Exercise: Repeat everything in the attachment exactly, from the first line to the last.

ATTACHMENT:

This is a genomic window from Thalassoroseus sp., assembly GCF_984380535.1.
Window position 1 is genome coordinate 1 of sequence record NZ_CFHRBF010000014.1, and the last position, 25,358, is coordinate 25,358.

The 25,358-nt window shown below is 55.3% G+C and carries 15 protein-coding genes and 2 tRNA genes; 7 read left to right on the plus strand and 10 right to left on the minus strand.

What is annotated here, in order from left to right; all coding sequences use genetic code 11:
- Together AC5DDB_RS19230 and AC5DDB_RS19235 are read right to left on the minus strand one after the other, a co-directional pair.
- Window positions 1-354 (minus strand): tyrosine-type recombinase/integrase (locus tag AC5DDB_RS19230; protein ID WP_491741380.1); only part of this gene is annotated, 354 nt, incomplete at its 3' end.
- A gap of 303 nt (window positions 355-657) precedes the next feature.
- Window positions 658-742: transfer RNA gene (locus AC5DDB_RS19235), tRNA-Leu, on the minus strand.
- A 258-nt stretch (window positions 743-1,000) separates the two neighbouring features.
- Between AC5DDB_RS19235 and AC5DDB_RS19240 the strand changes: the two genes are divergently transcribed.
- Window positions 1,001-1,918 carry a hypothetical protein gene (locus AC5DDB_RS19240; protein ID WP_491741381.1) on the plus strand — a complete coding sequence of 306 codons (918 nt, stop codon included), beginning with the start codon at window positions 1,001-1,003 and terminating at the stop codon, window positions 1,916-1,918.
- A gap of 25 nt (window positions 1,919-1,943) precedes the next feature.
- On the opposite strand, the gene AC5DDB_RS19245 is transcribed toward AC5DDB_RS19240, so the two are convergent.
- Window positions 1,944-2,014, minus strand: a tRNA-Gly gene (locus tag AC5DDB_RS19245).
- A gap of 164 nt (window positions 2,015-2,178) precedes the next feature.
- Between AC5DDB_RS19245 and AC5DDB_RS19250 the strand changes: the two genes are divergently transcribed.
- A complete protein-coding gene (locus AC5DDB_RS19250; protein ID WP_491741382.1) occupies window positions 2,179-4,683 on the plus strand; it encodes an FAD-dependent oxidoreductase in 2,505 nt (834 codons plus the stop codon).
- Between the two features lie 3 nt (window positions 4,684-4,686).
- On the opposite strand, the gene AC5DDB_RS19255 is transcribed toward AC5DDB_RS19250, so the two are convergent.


This is a genomic window from Thalassoroseus sp., assembly GCF_984380535.1.
Window position 1 is genome coordinate 1 of sequence record NZ_CFHRBF010000014.1, and the last position, 25,358, is coordinate 25,358.

The 25,358-nt window shown below is 55.3% G+C and carries 15 protein-coding genes and 2 tRNA genes; 7 read left to right on the plus strand and 10 right to left on the minus strand.

What is annotated here, in order from left to right; all coding sequences use genetic code 11:
- Together AC5DDB_RS19230 and AC5DDB_RS19235 are read right to left on the minus strand one after the other, a co-directional pair.
- Window positions 1-354 (minus strand): tyrosine-type recombinase/integrase (locus tag AC5DDB_RS19230; protein ID WP_491741380.1); only part of this gene is annotated, 354 nt, incomplete at its 3' end.
- A gap of 303 nt (window positions 355-657) precedes the next feature.
- Window positions 658-742: transfer RNA gene (locus AC5DDB_RS19235), tRNA-Leu, on the minus strand.
- A 258-nt stretch (window positions 743-1,000) separates the two neighbouring features.
- Between AC5DDB_RS19235 and AC5DDB_RS19240 the strand changes: the two genes are divergently transcribed.
- Window positions 1,001-1,918 carry a hypothetical protein gene (locus AC5DDB_RS19240; protein ID WP_491741381.1) on the plus strand — a complete coding sequence of 306 codons (918 nt, stop codon included), beginning with the start codon at window positions 1,001-1,003 and terminating at the stop codon, window positions 1,916-1,918.
- A gap of 25 nt (window positions 1,919-1,943) precedes the next feature.
- On the opposite strand, the gene AC5DDB_RS19245 is transcribed toward AC5DDB_RS19240, so the two are convergent.
- Window positions 1,944-2,014, minus strand: a tRNA-Gly gene (locus tag AC5DDB_RS19245).
- A gap of 164 nt (window positions 2,015-2,178) precedes the next feature.
- Between AC5DDB_RS19245 and AC5DDB_RS19250 the strand changes: the two genes are divergently transcribed.
- A complete protein-coding gene (locus AC5DDB_RS19250; protein ID WP_491741382.1) occupies window positions 2,179-4,683 on the plus strand; it encodes an FAD-dependent oxidoreductase in 2,505 nt (834 codons plus the stop codon).
- Between the two features lie 3 nt (window positions 4,684-4,686).
- On the opposite strand, the gene AC5DDB_RS19255 is transcribed toward AC5DDB_RS19250, so the two are convergent.